TSPN serves as an advisor to the Kentucky Suicide Prevention Group (KSPG) in the development of two suicide prevention bills that were ultimately signed into law by Kentucky Governor Steve Beshear. They include a requirement for the Cabinet for Health and Family Services to post suicide prevention awareness and training information on its website, a mandate for the provision of suicide prevention awareness information to all middle and high school students at the start of each school year, and a requirement for principals, guidance counselors, and teachers to complete a minimum of two hours of instruction in suicide prevention each school year.

TSPN launches an effort to post suicide prevention messaging in front of the Natchez Trace Parkway Bridge after several high-profile suicide deaths at the site.


2011

The Network establishes its Substance Abuse Outreach Program to provide suicide prevention training for professionals in the substance abuse treatment field.

The Network establishes its Substance Abuse Outreach Program to provide suicide prevention training for professionals in the substance abuse treatment field.

A joint resolution from the Tennessee General Assembly honoring TSPN’s tenth anniversary was presented on the Senate floor on March 30 and presented at the 10th Anniversary Symposium held April 29 in Nashville.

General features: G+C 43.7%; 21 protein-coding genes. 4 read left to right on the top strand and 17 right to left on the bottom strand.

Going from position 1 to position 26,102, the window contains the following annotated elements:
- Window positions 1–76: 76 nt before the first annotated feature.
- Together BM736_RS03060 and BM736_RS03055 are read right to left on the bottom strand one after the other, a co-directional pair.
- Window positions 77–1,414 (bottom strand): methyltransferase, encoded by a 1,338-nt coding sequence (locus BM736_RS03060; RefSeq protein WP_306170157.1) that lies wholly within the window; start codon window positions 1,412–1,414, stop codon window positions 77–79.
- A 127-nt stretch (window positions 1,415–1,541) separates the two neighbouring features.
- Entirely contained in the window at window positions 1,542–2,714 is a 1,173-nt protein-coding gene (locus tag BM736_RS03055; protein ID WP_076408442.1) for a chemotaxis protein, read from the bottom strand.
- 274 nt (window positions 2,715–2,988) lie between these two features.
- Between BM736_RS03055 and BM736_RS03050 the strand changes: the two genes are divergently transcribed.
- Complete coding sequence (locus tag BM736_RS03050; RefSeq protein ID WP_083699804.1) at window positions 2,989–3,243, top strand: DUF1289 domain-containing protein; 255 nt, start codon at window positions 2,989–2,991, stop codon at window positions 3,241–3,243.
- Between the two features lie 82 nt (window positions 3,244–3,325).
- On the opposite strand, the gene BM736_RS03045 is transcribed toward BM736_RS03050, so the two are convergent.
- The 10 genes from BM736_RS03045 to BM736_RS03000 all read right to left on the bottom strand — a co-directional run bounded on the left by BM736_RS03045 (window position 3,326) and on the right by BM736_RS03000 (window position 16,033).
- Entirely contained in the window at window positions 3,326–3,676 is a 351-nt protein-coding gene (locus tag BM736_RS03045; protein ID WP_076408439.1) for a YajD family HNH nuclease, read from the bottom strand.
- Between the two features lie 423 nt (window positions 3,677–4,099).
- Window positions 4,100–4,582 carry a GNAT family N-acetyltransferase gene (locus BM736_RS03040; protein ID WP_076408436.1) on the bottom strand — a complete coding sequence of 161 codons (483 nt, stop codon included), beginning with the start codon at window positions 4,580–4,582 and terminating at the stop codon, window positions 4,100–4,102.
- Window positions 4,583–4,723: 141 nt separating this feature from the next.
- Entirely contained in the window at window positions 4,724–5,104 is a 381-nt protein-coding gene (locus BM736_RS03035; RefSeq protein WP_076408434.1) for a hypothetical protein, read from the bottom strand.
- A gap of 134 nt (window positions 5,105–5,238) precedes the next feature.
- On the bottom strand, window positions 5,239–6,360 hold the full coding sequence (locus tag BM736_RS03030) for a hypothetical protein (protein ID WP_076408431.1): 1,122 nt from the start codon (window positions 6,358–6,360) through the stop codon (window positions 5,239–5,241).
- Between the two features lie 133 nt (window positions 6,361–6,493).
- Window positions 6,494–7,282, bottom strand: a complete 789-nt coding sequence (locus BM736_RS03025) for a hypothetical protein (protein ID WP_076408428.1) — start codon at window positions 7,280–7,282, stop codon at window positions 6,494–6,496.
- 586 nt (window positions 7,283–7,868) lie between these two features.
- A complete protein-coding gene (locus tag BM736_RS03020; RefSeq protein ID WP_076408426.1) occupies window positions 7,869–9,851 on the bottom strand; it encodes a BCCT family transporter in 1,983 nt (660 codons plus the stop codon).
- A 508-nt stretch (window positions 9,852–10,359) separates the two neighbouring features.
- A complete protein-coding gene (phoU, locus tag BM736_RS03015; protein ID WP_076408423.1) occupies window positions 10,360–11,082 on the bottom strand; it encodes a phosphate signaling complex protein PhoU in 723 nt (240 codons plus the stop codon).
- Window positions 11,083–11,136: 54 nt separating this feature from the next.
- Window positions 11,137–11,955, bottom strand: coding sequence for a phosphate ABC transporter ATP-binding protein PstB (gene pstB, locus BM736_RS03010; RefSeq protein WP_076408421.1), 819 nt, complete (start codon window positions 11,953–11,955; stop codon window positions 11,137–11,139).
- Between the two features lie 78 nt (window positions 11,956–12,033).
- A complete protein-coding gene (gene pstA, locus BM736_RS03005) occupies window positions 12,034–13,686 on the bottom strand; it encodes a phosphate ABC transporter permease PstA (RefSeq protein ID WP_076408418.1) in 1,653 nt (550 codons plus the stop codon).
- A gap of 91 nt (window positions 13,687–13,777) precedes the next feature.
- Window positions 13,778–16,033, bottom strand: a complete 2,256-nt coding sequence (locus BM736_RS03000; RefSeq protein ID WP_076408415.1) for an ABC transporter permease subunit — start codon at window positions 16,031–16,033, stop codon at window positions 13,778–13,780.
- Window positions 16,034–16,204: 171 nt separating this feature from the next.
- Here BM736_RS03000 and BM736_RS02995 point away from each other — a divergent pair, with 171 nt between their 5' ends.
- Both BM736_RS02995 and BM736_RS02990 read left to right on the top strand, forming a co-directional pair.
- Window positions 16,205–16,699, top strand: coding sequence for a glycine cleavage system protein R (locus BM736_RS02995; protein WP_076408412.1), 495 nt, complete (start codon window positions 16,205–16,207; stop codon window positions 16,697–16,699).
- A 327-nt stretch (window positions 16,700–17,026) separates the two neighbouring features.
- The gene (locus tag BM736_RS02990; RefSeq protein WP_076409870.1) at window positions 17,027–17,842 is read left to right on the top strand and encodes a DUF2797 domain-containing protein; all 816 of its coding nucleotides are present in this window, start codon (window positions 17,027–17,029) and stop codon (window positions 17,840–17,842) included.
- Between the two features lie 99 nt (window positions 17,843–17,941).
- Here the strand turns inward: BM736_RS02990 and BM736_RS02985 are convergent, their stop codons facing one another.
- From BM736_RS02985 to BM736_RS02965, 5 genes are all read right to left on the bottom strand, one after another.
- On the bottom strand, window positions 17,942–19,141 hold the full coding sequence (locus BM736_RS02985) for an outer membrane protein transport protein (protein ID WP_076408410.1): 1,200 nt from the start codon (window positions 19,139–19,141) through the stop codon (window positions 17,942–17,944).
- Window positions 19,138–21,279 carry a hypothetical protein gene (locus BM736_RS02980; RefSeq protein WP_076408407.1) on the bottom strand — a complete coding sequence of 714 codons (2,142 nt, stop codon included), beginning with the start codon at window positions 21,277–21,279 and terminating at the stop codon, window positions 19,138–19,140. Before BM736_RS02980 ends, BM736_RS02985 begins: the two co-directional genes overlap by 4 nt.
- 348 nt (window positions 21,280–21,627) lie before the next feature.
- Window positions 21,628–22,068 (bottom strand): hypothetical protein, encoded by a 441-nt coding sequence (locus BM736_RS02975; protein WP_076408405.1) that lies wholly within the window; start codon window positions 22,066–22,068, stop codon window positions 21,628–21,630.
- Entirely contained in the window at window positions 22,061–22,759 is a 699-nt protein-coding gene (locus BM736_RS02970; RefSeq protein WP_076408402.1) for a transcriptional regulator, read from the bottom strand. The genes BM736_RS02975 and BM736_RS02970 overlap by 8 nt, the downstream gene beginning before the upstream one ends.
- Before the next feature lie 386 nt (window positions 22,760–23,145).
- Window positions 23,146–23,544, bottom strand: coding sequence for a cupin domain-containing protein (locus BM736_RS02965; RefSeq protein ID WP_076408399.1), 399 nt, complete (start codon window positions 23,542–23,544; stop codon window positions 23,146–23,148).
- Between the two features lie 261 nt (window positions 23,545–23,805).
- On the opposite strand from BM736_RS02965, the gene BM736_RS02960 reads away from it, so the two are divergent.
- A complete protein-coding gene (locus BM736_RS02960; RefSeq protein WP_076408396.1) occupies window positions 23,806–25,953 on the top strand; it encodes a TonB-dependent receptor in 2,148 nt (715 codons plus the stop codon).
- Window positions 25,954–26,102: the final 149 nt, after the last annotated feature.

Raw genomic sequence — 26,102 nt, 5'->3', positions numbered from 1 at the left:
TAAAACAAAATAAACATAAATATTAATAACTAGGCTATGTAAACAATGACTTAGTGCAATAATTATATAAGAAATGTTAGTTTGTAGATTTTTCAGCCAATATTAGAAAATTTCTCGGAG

An article on the workings and achievements of the Tennessee Lives Count (TLC) appears in the online newsletter of Behavioral Healthcare, one of the leading publications for mental health professionals.


This billboard was one of several erected on side streets throughout Nashville and Memphis during the latter half of 2011 and into 2012. TSPN worked with local Lifeline call centers to track calls generated by the billboards and hits to the URL dedicated to the project.

2012

As part of its “Pledge to Prevent Suicide” project, TSPN collects over 2,000 signatures from members of the public voicing their support for consistent funding of suicide prevention activities in the state of Tennessee.

The Tennessee Suicide Prevention Network establishes a partnership with the Dennis H. Jones Living Well Network (a division of Methodist Healthcare) for wide-ranging outreach project for churches in the Memphis area. The project includes a website which offers assessment tools for mental illness, substance abuse, and suicide prevention, as well as a local information hotline.


2013

TSPN rolls out its Gun Safety Project, a statewide project intended to address firearm suicide deaths in Tennessee.